Halfway There…Right Hip Done!

Six weeks ago, I said “buh-bye” to my right hip – and good riddance! hahaha It just wasn’t doing its job. In fact, it was causing quite a bit of pain as it sat there, useless. So, I let it go. And how did that work out for me? Just dandy, as I often say.

No pain since the surgery. I did not live on Percocet or Oxycontin in order to manage the post-op pain. There really wasn’t anything to complain about. The nurses in the hospital were standing by as the anesthesia wore off after surgery. They were ready to load me up with painkillers, if I needed it. And I didn’t. I don’t know why. Believe me, I’m no sadist. If it hurt, I would have taken something for it. I just hope my left hip recovers the same way.

My physical therapist cautions me to not expect the same [relatively] quick healing I’ve experienced with my right hip. She doesn’t want me to feel frustrated or overly concerned if/when I experience pain as my left hip recovers after surgery in a couple of weeks. I can see her point. In fact, just by writing about my current state of recovery, I’m probably jinxing my left hip. Oh well.

Five years ago, when I researched on the ‘net what it meant to have a total hip replacement and how long recovery might be, the news was rather depressing. Precautions abounded – do not fall – and recovery would be about 3 – 6 months! How does one recover for that long with two young children and their myriad activities?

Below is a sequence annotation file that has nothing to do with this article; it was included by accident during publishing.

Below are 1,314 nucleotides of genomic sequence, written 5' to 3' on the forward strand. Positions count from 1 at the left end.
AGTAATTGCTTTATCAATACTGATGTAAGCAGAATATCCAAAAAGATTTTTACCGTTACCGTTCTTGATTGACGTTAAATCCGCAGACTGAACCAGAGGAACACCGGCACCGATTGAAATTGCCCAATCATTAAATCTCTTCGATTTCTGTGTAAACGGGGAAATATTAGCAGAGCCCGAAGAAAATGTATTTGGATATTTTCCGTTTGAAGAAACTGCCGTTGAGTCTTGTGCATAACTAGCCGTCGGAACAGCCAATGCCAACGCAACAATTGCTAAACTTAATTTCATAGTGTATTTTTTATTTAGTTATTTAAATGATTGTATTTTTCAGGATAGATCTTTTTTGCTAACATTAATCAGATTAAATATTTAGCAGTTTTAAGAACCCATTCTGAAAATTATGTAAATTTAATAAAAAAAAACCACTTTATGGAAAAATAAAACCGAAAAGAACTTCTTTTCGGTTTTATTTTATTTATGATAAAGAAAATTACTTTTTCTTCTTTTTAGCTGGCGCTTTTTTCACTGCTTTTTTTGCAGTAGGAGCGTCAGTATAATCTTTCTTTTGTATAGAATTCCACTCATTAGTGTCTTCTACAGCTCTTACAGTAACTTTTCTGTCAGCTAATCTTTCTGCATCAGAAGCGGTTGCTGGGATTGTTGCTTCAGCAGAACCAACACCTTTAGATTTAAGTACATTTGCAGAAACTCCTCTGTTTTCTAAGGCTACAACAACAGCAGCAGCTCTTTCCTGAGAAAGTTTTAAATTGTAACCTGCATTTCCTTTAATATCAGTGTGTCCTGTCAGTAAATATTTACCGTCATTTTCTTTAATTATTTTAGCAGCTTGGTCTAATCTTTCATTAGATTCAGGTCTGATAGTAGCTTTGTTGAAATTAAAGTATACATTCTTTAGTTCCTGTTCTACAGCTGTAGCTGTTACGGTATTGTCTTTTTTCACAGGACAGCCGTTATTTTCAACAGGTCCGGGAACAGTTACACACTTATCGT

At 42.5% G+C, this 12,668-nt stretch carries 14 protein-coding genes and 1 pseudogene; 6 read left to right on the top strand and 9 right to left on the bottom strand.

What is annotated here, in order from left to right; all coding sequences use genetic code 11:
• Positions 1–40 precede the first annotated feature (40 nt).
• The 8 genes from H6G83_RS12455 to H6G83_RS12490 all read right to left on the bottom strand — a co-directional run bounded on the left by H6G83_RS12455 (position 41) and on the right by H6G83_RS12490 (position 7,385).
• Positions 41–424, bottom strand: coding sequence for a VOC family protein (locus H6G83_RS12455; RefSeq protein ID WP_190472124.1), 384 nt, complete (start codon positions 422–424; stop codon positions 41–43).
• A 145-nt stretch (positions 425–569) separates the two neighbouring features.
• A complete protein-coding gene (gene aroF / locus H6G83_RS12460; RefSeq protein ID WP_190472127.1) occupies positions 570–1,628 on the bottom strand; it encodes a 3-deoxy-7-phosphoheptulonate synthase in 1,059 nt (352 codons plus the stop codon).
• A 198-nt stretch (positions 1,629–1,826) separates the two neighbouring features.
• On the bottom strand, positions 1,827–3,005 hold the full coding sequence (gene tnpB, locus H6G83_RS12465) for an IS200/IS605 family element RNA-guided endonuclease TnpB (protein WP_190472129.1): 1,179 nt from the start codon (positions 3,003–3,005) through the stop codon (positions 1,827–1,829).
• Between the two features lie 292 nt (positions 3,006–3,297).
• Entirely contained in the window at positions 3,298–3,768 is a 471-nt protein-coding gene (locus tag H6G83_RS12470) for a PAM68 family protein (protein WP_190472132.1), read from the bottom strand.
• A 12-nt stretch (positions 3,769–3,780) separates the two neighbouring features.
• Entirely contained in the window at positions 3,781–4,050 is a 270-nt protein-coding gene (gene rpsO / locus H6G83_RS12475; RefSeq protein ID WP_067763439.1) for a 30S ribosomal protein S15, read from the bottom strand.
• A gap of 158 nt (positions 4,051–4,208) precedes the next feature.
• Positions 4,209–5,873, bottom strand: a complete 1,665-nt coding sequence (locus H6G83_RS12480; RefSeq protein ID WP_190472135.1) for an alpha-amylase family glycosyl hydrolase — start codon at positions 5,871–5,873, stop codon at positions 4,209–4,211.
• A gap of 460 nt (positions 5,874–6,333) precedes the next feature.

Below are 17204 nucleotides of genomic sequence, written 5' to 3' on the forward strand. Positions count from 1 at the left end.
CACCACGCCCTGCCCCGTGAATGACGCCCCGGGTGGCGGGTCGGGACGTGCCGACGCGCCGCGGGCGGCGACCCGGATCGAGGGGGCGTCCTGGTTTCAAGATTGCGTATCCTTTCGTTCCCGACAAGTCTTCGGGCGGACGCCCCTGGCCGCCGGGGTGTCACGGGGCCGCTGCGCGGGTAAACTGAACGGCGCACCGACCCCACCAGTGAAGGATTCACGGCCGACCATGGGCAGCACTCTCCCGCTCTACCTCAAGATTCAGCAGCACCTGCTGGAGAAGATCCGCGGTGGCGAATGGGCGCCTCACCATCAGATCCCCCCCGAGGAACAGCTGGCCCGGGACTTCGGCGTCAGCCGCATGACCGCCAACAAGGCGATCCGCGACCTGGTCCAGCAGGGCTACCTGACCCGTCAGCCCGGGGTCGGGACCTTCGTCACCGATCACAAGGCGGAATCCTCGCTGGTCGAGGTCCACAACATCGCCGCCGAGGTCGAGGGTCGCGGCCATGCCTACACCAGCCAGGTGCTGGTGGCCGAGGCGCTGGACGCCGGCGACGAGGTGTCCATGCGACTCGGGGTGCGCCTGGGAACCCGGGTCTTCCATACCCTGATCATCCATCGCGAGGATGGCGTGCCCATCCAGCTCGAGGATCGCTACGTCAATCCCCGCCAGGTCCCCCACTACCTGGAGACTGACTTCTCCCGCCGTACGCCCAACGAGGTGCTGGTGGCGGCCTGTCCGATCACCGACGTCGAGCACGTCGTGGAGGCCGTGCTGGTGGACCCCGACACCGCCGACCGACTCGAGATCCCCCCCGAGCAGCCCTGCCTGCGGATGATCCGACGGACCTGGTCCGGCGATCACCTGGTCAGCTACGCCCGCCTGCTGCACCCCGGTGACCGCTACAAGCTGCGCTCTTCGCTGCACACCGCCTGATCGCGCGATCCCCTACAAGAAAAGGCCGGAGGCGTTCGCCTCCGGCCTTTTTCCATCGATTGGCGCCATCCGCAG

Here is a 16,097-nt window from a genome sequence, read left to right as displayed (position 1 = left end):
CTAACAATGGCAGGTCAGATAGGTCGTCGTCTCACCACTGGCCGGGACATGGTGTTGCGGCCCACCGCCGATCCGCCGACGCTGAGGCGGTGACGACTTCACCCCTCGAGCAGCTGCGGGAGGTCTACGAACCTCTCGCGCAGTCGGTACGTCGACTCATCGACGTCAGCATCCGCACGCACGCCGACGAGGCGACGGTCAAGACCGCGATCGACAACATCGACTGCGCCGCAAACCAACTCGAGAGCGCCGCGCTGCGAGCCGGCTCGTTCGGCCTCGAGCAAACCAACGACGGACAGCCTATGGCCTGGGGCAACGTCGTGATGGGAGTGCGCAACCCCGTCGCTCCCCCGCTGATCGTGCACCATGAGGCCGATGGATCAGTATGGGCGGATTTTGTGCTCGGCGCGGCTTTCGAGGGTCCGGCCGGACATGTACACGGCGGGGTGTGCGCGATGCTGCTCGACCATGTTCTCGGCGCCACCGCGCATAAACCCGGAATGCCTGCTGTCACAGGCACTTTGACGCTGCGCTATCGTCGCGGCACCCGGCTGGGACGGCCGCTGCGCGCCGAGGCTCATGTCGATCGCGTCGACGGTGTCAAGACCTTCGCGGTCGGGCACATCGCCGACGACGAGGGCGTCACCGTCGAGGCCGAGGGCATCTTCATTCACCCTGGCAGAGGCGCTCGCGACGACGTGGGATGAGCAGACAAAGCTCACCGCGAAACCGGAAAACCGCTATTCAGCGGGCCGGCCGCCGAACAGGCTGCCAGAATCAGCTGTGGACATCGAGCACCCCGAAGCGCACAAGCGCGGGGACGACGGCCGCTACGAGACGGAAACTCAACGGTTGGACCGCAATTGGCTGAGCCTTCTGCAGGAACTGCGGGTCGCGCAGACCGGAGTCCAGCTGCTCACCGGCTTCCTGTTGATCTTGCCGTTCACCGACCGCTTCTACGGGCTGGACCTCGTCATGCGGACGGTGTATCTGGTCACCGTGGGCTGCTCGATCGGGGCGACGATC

Putting all of this off as long as possible did indeed seem the best alternative at the time. Who knows what can happen in five years? Technology is constantly improving.

And it has. New materials in artificial hips coupled with different approaches in surgery have given me a target of 25 years (maybe even 30 years!) for this first set *and* an expected recovery period of 3 – 6 weeks! That’s essentially the time it takes for bone to heal.

When I woke up in my hospital room after surgery, my legs were strapped to a large soft, triangle-shaped foam “pillow” and wrapped in rubber sleeves that applied waves of pressure to help minimize any risk of blood clots forming as I lay motionless for hours. I imagine that 10 years ago, this is how hip patients had to remain for days, even weeks after surgery. But these days, my doctor warned me that he would want me on my feet the day of surgery. Walking might be optional but I would certainly be out of bed.

And I was. After the singular experience of having to use a bedpan, I was determined that not only would I stand that day, I would walk to the bathroom (with the assistance of a nurse or a walker, of course). That tiny bit of independence in going to the bathroom was a tiny victory toward normalcy after the major surgery I’d just had.